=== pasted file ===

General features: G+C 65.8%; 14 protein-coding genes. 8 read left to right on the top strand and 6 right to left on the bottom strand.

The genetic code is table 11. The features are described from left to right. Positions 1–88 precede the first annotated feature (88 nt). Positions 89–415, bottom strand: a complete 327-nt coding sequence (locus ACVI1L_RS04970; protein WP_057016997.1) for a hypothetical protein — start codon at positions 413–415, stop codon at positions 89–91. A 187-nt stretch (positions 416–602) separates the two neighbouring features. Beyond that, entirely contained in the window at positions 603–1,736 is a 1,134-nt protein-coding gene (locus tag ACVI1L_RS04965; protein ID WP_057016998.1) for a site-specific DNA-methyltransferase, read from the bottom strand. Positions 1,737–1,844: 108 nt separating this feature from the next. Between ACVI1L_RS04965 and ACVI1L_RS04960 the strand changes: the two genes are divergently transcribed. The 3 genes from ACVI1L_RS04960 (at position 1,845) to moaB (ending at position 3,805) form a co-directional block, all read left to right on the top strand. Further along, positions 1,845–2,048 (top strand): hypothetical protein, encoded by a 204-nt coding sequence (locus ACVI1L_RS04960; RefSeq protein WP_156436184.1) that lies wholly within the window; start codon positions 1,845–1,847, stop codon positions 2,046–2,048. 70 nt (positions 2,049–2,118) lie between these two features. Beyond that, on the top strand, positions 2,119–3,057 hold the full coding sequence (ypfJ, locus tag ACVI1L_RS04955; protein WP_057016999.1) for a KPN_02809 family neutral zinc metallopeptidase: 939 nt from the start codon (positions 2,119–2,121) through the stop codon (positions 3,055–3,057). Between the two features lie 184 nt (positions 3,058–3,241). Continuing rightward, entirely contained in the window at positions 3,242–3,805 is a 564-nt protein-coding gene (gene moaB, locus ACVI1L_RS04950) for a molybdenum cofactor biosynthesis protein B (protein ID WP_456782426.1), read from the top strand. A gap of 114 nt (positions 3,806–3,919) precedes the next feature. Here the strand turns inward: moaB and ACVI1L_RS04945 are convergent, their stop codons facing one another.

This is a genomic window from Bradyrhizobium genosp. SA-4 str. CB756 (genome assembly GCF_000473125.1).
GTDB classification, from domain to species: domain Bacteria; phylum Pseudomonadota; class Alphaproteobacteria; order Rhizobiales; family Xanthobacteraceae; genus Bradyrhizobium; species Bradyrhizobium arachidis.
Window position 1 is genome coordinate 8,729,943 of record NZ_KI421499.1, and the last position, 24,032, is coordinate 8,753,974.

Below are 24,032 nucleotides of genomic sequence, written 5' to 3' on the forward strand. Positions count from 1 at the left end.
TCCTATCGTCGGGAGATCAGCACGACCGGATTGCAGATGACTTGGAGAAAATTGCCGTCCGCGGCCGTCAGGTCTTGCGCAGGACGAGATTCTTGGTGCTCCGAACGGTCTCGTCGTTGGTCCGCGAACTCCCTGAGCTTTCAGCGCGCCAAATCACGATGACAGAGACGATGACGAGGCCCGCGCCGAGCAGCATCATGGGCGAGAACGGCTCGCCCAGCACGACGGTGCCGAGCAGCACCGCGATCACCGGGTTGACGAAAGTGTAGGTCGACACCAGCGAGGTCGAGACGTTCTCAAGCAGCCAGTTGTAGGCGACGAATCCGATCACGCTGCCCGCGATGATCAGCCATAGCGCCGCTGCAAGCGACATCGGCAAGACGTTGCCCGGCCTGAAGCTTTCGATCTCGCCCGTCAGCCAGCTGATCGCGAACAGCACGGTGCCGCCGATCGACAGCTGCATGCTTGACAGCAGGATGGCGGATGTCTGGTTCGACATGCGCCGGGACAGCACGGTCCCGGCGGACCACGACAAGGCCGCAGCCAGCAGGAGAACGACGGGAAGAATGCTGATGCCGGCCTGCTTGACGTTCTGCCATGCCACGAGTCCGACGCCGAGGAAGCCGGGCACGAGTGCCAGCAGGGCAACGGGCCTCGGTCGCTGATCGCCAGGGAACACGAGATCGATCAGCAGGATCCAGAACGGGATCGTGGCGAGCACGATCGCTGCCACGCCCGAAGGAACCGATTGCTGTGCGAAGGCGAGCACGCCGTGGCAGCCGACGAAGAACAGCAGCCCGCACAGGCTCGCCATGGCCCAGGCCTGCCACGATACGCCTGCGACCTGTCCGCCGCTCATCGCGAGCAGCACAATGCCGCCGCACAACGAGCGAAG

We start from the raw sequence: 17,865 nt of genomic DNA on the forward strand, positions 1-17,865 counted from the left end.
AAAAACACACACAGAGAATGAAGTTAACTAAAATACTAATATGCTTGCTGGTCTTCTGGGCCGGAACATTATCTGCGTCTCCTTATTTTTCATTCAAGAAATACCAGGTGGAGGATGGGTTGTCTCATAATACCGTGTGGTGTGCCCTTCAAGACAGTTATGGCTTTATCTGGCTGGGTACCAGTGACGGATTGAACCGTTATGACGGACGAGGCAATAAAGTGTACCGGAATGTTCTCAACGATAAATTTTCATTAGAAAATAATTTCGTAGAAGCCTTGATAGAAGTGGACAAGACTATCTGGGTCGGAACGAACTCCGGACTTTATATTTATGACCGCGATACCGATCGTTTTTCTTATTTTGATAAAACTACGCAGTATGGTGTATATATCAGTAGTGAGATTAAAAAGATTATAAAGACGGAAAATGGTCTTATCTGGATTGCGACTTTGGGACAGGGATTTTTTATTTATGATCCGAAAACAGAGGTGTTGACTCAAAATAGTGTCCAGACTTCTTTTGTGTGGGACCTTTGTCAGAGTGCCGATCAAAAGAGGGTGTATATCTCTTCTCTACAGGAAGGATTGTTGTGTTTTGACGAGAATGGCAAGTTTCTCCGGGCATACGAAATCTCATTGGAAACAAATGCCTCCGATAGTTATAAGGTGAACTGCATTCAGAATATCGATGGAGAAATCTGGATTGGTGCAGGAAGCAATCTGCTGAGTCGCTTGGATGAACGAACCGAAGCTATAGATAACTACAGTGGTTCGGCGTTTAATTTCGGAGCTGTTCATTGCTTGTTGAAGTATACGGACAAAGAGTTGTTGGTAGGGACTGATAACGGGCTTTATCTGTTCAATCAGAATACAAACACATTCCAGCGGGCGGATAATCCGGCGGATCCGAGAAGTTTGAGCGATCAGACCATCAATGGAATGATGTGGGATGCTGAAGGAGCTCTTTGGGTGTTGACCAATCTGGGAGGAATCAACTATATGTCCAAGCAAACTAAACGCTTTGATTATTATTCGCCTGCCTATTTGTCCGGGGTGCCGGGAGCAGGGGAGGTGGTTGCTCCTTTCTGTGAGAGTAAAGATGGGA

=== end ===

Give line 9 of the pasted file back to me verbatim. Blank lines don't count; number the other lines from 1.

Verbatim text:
AAAAACACACACAGAGAATGAAGTTAACTAAAATACTAATATGCTTGCTGGTCTTCTGGGCCGGAACATTATCTGCGTCTCCTTATTTTTCATTCAAGAAATACCAGGTGGAGGATGGGTTGTCTCATAATACCGTGTGGTGTGCCCTTCAAGACAGTTATGGCTTTATCTGGCTGGGTACCAGTGACGGATTGAACCGTTATGACGGACGAGGCAATAAAGTGTACCGGAATGTTCTCAACGATAAATTTTCATTAGAAAATAATTTCGTAGAAGCCTTGATAGAAGTGGACAAGACTATCTGGGTCGGAACGAACTCCGGACTTTATATTTATGACCGCGATACCGATCGTTTTTCTTATTTTGATAAAACTACGCAGTATGGTGTATATATCAGTAGTGAGATTAAAAAGATTATAAAGACGGAAAATGGTCTTATCTGGATTGCGACTTTGGGACAGGGATTTTTTATTTATGATCCGAAAACAGAGGTGTTGACTCAAAATAGTGTCCAGACTTCTTTTGTGTGGGACCTTTGTCAGAGTGCCGATCAAAAGAGGGTGTATATCTCTTCTCTACAGGAAGGATTGTTGTGTTTTGACGAGAATGGCAAGTTTCTCCGGGCATACGAAATCTCATTGGAAACAAATGCCTCCGATAGTTATAAGGTGAACTGCATTCAGAATATCGATGGAGAAATCTGGATTGGTGCAGGAAGCAATCTGCTGAGTCGCTTGGATGAACGAACCGAAGCTATAGATAACTACAGTGGTTCGGCGTTTAATTTCGGAGCTGTTCATTGCTTGTTGAAGTATACGGACAAAGAGTTGTTGGTAGGGACTGATAACGGGCTTTATCTGTTCAATCAGAATACAAACACATTCCAGCGGGCGGATAATCCGGCGGATCCGAGAAGTTTGAGCGATCAGACCATCAATGGAATGATGTGGGATGCTGAAGGAGCTCTTTGGGTGTTGACCAATCTGGGAGGAATCAACTATATGTCCAAGCAAACTAAACGCTTTGATTATTATTCGCCTGCCTATTTGTCCGGGGTGCCGGGAGCAGGGGAGGTGGTTGCTCCTTTCTGTGAGAGTAAAGATGGGA